Are you tired all the time? Do you have aching joints? You may have haemochromatosis.
Are you tired all the time? Do you have aching joints? Pains in your tummy after eating?
You may have haemochromatosis.
It’s Haemochromatosis Awareness Week, which puts the focus on a condition that is easily managed but can have dire consequences if left untreated.
Haemochromatosis is Australia’s most common genetic disorder. It causes your body to absorb too much iron – up to four times the amount that is considered normal.
Over time, the accumulated iron can cause damage to joints, organs and other parts of the body, and even lead to premature death.
Fatigue is a common symptom. This occurs because the build-up of iron affects the brain's capacity to regulate sleep. You may have trouble going to sleep at night and find it especially difficult to get up in the morning. Long-term sleep issues can then lead to other health problems.
Muscle weakness is also a common side effect. The oversupply of iron in the blood damages muscles and this can be irreversible if the condition is not treated. Sufferers might have trouble walking up stairs or carrying a heavy bag of groceries.
One of the most debilitating symptoms, according to WebMD, is abdominal pain, usually in the upper abdomen and especially after eating. A warm wheat bag may help while the condition is being managed.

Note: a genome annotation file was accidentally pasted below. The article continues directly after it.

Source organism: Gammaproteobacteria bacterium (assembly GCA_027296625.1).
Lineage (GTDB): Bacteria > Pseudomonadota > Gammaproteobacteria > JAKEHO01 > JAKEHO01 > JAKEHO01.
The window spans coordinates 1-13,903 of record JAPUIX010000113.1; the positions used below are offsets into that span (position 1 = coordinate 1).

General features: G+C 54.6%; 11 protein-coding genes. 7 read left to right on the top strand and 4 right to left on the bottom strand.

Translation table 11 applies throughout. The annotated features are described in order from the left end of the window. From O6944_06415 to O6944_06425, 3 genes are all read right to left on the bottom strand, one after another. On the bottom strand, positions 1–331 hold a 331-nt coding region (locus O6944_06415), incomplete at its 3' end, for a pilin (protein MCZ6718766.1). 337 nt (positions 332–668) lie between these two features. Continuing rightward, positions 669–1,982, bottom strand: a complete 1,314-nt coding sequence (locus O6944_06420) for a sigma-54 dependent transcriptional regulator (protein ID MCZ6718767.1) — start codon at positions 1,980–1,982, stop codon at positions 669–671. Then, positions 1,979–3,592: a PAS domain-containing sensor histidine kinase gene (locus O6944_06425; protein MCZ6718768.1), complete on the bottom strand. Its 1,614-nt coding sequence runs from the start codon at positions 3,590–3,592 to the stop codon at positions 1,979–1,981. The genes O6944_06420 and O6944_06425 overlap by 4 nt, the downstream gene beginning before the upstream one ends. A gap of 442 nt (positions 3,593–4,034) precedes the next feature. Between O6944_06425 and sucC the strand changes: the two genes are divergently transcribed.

The build-up of iron can also affect the organs, especially the pancreas and liver. The pancreas regulates blood sugar levels and if it is unable to function properly, diabetes can develop. The liver removes chemicals and toxins from the blood. When liver function becomes impaired, the consequences can be deadly, WebMD reports.
Other conditions that can develop include: erectile dysfunction, because the brain is no longer able to send signals to the muscles that allow for blood flow into the penis; arrhythmia, or the irregular beating of the heart, and heart failure, if arrhythmia becomes severe.
But the good news is that haemochromatosis is usually easily managed. Haemochromatosis Australia says that an easy and simple treatment involves venesection, which is, in effect, a regular blood donation at blood banks to lower your iron levels – and help other Australians.
Haemochromatosis Australia says: “Up to 500ml of blood is removed at regular intervals until the iron levels in the blood return to within the normal range. This can take up to 18 months, with weekly or sometimes twice-weekly venesections, depending on the original iron levels of the patient.
“Once normal levels of iron are re-established, venesections are used less frequently (three or four times a year) to maintain those levels throughout the patient’s lifetime.”
Do you have haemochromatosis? Have you been able to manage the condition? Was it difficult to get a diagnosis?
Disclaimer: This article contains general information about health issues and is not advice. For health advice, consult your medical practitioner.
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